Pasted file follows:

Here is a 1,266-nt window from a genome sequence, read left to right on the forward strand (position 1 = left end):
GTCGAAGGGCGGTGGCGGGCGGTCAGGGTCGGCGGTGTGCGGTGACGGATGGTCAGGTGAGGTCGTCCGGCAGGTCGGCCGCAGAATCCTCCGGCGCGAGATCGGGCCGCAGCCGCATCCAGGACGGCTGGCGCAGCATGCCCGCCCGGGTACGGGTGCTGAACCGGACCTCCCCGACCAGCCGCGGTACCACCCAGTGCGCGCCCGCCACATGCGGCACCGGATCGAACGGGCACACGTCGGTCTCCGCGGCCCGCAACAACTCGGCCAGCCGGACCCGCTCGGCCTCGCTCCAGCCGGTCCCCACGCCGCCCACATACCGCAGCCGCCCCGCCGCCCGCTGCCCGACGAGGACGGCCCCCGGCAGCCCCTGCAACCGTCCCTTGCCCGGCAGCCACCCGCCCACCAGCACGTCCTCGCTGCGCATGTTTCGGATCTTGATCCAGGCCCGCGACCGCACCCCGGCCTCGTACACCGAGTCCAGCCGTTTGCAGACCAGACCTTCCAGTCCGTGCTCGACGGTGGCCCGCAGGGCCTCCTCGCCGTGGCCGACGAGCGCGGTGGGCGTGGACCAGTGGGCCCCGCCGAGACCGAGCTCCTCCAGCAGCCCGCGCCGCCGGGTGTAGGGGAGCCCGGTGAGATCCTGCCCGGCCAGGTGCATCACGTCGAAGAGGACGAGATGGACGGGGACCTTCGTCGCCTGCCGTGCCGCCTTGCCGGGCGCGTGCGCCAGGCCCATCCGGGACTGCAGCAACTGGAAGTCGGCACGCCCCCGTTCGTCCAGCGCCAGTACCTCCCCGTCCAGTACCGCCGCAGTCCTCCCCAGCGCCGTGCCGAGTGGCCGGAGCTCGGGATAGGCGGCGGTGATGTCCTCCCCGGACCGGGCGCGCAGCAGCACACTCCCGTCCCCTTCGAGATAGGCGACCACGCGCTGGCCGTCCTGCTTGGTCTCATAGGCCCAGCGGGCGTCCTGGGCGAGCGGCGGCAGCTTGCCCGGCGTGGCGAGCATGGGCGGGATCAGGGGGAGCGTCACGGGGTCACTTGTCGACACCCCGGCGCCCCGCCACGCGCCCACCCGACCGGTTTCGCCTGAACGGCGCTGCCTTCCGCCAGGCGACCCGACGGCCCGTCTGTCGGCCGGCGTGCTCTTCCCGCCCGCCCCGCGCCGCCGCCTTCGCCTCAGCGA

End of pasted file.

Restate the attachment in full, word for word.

Here is a 1,266-nt window from a genome sequence, read left to right on the forward strand (position 1 = left end):
GTCGAAGGGCGGTGGCGGGCGGTCAGGGTCGGCGGTGTGCGGTGACGGATGGTCAGGTGAGGTCGTCCGGCAGGTCGGCCGCAGAATCCTCCGGCGCGAGATCGGGCCGCAGCCGCATCCAGGACGGCTGGCGCAGCATGCCCGCCCGGGTACGGGTGCTGAACCGGACCTCCCCGACCAGCCGCGGTACCACCCAGTGCGCGCCCGCCACATGCGGCACCGGATCGAACGGGCACACGTCGGTCTCCGCGGCCCGCAACAACTCGGCCAGCCGGACCCGCTCGGCCTCGCTCCAGCCGGTCCCCACGCCGCCCACATACCGCAGCCGCCCCGCCGCCCGCTGCCCGACGAGGACGGCCCCCGGCAGCCCCTGCAACCGTCCCTTGCCCGGCAGCCACCCGCCCACCAGCACGTCCTCGCTGCGCATGTTTCGGATCTTGATCCAGGCCCGCGACCGCACCCCGGCCTCGTACACCGAGTCCAGCCGTTTGCAGACCAGACCTTCCAGTCCGTGCTCGACGGTGGCCCGCAGGGCCTCCTCGCCGTGGCCGACGAGCGCGGTGGGCGTGGACCAGTGGGCCCCGCCGAGACCGAGCTCCTCCAGCAGCCCGCGCCGCCGGGTGTAGGGGAGCCCGGTGAGATCCTGCCCGGCCAGGTGCATCACGTCGAAGAGGACGAGATGGACGGGGACCTTCGTCGCCTGCCGTGCCGCCTTGCCGGGCGCGTGCGCCAGGCCCATCCGGGACTGCAGCAACTGGAAGTCGGCACGCCCCCGTTCGTCCAGCGCCAGTACCTCCCCGTCCAGTACCGCCGCAGTCCTCCCCAGCGCCGTGCCGAGTGGCCGGAGCTCGGGATAGGCGGCGGTGATGTCCTCCCCGGACCGGGCGCGCAGCAGCACACTCCCGTCCCCTTCGAGATAGGCGACCACGCGCTGGCCGTCCTGCTTGGTCTCATAGGCCCAGCGGGCGTCCTGGGCGAGCGGCGGCAGCTTGCCCGGCGTGGCGAGCATGGGCGGGATCAGGGGGAGCGTCACGGGGTCACTTGTCGACACCCCGGCGCCCCGCCACGCGCCCACCCGACCGGTTTCGCCTGAACGGCGCTGCCTTCCGCCAGGCGACCCGACGGCCCGTCTGTCGGCCGGCGTGCTCTTCCCGCCCGCCCCGCGCCGCCGCCTTCGCCTCAGCGA